It has been nearly a month since newly-elected councilman Ruben Sandoval passed away unexpectedly just two days after he took the oath of office.
And tonight his colleagues will figure out exactly what to do with the nearly two-year long stint that hangs in the balance as a result.
Sandoval, who held the distinction of being the most educated person ever elected to the Lathrop City Council – he held a bachelors degree in computer science, masters degrees in business and human resources and a doctorate in organizational studies – said the night of his swearing in that he planned on focusing how the city markets itself to businesses in order to attract better, higher-paying jobs for residents so they don’t have to continue to rely on the long commute to the Bay Area.
The council will have to decide between going with what has been their standard operating procedure in the event of an opening on the council during recent elections – appointing the next leading vote getter – or accepting applications to move through with the interview and appointment process, which was last done to appoint Mark Elliott to serve the remainder of the first half of the term vacated by Omar Ornelas when he resigned just one year into his four-year term.
If they so choose, the council could also hold a special election on June 6, but that option would end up costing the city $50,000 and because the item was not budgeted for, would come out of the city’s general fund reserves.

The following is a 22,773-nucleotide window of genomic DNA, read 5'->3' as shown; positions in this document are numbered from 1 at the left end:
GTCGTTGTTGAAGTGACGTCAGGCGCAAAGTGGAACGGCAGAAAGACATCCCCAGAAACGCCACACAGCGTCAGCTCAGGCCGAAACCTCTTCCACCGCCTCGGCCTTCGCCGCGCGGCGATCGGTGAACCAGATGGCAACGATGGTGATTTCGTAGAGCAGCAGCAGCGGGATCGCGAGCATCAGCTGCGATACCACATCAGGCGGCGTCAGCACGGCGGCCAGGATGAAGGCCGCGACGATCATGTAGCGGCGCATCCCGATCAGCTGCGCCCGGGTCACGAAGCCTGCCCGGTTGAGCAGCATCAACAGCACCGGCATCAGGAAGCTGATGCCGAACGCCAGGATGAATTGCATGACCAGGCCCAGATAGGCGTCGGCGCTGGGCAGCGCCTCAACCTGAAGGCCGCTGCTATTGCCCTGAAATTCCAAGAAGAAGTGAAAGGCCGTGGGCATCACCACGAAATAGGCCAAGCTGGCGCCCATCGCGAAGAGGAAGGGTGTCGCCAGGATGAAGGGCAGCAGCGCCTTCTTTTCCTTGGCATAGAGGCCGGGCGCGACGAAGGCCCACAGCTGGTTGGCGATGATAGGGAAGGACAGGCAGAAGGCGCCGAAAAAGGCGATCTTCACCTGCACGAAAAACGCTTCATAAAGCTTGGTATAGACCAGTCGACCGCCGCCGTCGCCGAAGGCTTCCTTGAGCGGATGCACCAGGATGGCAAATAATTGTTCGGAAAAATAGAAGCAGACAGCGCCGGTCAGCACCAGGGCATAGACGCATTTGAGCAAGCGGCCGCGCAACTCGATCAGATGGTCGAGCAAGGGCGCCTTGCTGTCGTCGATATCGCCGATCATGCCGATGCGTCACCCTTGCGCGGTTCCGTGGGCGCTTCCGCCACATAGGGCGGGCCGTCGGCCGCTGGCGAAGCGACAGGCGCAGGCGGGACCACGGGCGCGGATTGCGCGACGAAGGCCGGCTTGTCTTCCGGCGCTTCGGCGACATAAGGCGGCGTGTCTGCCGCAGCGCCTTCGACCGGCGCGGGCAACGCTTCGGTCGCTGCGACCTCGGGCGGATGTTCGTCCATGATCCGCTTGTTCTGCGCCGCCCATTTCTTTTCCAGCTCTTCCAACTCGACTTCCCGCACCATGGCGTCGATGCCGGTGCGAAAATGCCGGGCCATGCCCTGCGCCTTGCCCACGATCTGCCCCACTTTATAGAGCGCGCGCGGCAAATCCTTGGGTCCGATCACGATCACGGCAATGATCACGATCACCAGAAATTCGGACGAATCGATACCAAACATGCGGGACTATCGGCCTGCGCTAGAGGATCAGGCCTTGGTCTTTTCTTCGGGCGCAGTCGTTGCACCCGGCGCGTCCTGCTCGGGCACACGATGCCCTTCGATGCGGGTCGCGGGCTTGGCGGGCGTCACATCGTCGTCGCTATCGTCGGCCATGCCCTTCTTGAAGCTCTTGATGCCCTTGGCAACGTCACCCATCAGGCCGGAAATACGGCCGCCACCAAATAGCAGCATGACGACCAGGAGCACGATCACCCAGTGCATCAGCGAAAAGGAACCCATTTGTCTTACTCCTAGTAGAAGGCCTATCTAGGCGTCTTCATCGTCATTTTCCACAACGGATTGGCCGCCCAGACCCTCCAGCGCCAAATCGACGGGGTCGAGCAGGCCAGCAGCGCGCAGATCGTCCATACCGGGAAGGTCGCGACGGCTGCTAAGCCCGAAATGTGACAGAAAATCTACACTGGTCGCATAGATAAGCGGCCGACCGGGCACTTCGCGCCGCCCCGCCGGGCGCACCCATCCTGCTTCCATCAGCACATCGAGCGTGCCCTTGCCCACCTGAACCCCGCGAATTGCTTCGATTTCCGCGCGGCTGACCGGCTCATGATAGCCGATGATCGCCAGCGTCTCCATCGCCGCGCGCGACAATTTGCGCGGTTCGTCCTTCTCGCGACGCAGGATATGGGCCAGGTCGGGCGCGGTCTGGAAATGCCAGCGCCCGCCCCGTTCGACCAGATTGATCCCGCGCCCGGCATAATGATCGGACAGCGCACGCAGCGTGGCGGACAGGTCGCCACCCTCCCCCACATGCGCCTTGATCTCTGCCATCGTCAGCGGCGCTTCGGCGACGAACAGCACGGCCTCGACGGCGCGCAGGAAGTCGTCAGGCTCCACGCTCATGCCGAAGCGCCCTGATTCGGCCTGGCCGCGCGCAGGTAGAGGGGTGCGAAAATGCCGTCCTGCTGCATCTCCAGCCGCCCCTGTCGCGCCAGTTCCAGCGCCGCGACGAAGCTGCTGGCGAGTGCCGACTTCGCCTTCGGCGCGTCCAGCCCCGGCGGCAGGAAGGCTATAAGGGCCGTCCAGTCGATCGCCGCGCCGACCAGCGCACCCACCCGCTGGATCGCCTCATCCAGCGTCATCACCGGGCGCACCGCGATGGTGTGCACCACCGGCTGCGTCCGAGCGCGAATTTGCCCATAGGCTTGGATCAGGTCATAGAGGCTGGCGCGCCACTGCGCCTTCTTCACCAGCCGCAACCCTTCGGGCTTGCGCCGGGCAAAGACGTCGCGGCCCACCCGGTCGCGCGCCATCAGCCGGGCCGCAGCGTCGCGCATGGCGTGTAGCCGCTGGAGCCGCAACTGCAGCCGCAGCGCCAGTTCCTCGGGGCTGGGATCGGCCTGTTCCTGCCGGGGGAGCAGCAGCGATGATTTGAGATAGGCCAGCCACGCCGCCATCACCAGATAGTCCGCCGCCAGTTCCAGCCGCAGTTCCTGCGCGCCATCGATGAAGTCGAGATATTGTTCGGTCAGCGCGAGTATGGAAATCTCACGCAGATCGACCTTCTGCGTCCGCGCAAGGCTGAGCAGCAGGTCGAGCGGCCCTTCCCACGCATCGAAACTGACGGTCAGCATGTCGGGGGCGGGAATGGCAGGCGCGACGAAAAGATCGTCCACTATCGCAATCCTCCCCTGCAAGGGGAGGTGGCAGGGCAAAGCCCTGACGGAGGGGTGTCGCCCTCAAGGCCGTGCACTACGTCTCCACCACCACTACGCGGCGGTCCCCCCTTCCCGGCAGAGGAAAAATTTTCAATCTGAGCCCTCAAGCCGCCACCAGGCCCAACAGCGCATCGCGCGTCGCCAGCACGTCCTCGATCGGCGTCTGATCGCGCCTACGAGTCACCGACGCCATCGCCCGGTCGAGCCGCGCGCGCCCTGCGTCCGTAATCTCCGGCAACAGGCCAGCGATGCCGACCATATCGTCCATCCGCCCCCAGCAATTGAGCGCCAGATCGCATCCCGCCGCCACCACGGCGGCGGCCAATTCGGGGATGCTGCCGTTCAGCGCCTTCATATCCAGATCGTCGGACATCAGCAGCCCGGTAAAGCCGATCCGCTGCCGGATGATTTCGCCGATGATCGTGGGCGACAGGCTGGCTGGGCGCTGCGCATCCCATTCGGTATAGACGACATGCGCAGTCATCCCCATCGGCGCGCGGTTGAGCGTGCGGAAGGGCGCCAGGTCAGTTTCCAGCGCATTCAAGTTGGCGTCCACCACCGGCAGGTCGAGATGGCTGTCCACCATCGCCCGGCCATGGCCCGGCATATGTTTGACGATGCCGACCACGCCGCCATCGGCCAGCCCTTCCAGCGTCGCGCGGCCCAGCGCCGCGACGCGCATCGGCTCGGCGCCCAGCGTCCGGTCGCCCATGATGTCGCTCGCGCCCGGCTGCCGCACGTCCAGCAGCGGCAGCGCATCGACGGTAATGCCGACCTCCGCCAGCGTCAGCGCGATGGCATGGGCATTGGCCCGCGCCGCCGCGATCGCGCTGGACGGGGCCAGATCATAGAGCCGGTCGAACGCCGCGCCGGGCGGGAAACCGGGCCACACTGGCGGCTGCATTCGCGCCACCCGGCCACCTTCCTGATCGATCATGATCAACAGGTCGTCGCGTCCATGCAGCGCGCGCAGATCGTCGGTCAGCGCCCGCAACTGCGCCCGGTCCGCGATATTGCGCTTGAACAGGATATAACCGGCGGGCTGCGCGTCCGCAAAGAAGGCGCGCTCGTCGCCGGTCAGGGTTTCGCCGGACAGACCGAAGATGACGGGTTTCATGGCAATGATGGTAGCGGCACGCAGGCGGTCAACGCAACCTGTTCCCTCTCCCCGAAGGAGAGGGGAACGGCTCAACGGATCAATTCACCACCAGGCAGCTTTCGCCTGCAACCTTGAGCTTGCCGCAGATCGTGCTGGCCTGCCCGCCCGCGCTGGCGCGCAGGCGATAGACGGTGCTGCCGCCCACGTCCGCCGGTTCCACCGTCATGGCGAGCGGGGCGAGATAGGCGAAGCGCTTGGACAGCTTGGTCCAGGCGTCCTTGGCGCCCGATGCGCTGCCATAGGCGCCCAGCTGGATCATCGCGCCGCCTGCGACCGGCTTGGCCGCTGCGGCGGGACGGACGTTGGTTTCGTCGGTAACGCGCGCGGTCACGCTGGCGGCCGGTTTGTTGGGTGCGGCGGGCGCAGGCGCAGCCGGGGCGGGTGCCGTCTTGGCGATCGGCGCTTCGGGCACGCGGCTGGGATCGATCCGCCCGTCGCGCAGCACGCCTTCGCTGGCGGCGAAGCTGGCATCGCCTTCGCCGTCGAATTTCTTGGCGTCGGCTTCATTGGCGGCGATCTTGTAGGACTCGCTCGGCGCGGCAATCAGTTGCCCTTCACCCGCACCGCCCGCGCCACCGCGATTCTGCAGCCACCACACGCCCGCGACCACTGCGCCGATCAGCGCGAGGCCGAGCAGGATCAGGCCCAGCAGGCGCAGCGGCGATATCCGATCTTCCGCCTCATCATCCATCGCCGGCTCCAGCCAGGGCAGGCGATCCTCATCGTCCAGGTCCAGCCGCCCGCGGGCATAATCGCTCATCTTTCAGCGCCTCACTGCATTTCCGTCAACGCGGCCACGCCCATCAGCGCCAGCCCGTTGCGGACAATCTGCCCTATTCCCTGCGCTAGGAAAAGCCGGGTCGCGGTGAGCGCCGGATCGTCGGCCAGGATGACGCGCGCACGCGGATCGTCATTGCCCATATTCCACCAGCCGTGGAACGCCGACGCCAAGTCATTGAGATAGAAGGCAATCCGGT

If they council were to go ahead and appoint the next closest in the line of candidates during the last election, Elliott would once again serve the City of Lathrop through the fall election of 2020. He lost to Sandoval by less than 200 votes, and had to wait until the election was certified to know whether the lead that he held from the unofficial final tabulations would hold. Thousands of provisional and absentee ballots throughout San Joaquin County were counted over the period of three weeks following the election.
While either of the two appointment options would make the person selected a full member of the council, because of California election law changes they will only get to serve until the next regularly scheduled election. Ornelas, who was appointed to serve the term vacated by Lathrop Manteca Fire Chief Gene Neely when he was unable to take his name off of the ballot, was the last person to serve a full term by appointment in the city’s history.
To contact reporter Jason Campbell email firstname.lastname@example.org or call 209.249.3544.